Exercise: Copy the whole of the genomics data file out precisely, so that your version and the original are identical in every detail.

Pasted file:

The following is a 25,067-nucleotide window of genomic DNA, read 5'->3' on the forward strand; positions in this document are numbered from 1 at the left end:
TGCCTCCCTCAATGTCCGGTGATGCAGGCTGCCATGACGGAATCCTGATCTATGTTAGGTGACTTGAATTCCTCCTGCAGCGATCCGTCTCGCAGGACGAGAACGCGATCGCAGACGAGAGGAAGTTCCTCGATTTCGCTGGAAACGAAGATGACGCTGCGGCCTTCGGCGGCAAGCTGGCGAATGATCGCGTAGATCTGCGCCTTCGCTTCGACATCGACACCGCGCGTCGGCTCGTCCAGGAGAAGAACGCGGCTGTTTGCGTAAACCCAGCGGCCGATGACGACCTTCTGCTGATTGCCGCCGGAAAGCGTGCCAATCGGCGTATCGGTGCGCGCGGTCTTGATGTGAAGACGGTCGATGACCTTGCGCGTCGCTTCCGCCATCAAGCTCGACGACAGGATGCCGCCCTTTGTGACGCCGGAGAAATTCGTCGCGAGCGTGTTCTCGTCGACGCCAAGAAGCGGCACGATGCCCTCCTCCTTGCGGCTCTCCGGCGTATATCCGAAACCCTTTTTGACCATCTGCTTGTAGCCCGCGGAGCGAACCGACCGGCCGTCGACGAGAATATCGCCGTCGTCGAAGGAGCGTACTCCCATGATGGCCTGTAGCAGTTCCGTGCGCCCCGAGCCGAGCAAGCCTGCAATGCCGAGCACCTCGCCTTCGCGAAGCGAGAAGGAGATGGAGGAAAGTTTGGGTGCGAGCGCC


The following is a 25,067-nucleotide window of genomic DNA, read 5'->3' on the forward strand; positions in this document are numbered from 1 at the left end:
TGCCTCCCTCAATGTCCGGTGATGCAGGCTGCCATGACGGAATCCTGATCTATGTTAGGTGACTTGAATTCCTCCTGCAGCGATCCGTCTCGCAGGACGAGAACGCGATCGCAGACGAGAGGAAGTTCCTCGATTTCGCTGGAAACGAAGATGACGCTGCGGCCTTCGGCGGCAAGCTGGCGAATGATCGCGTAGATCTGCGCCTTCGCTTCGACATCGACACCGCGCGTCGGCTCGTCCAGGAGAAGAACGCGGCTGTTTGCGTAAACCCAGCGGCCGATGACGACCTTCTGCTGATTGCCGCCGGAAAGCGTGCCAATCGGCGTATCGGTGCGCGCGGTCTTGATGTGAAGACGGTCGATGACCTTGCGCGTCGCTTCCGCCATCAAGCTCGACGACAGGATGCCGCCCTTTGTGACGCCGGAGAAATTCGTCGCGAGCGTGTTCTCGTCGACGCCAAGAAGCGGCACGATGCCCTCCTCCTTGCGGCTCTCCGGCGTATATCCGAAACCCTTTTTGACCATCTGCTTGTAGCCCGCGGAGCGAACCGACCGGCCGTCGACGAGAATATCGCCGTCGTCGAAGGAGCGTACTCCCATGATGGCCTGTAGCAGTTCCGTGCGCCCCGAGCCGAGCAAGCCTGCAATGCCGAGCACCTCGCCTTCGCGAAGCGAGAAGGAGATGGAGGAAAGTTTGGGTGCGAGCGCC